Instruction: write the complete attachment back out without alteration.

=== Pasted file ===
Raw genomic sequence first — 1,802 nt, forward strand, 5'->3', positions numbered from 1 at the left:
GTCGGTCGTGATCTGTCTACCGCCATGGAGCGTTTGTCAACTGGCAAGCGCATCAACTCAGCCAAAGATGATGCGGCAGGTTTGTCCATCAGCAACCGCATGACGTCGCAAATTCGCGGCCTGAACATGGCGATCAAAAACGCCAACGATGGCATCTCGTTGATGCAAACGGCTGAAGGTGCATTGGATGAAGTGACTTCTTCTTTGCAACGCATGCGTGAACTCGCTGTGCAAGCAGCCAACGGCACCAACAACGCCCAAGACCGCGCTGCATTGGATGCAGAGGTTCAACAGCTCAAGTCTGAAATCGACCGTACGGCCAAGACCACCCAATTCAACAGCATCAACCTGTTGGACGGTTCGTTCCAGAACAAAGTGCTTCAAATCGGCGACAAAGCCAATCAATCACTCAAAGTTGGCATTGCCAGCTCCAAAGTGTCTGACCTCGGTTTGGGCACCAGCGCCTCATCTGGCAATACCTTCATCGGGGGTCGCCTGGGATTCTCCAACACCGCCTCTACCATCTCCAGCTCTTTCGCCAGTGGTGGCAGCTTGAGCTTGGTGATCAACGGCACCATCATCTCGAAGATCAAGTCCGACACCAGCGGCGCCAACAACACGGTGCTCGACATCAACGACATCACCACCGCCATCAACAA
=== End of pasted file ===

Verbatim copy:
Raw genomic sequence first — 1,802 nt, forward strand, 5'->3', positions numbered from 1 at the left:
GTCGGTCGTGATCTGTCTACCGCCATGGAGCGTTTGTCAACTGGCAAGCGCATCAACTCAGCCAAAGATGATGCGGCAGGTTTGTCCATCAGCAACCGCATGACGTCGCAAATTCGCGGCCTGAACATGGCGATCAAAAACGCCAACGATGGCATCTCGTTGATGCAAACGGCTGAAGGTGCATTGGATGAAGTGACTTCTTCTTTGCAACGCATGCGTGAACTCGCTGTGCAAGCAGCCAACGGCACCAACAACGCCCAAGACCGCGCTGCATTGGATGCAGAGGTTCAACAGCTCAAGTCTGAAATCGACCGTACGGCCAAGACCACCCAATTCAACAGCATCAACCTGTTGGACGGTTCGTTCCAGAACAAAGTGCTTCAAATCGGCGACAAAGCCAATCAATCACTCAAAGTTGGCATTGCCAGCTCCAAAGTGTCTGACCTCGGTTTGGGCACCAGCGCCTCATCTGGCAATACCTTCATCGGGGGTCGCCTGGGATTCTCCAACACCGCCTCTACCATCTCCAGCTCTTTCGCCAGTGGTGGCAGCTTGAGCTTGGTGATCAACGGCACCATCATCTCGAAGATCAAGTCCGACACCAGCGGCGCCAACAACACGGTGCTCGACATCAACGACATCACCACCGCCATCAACAA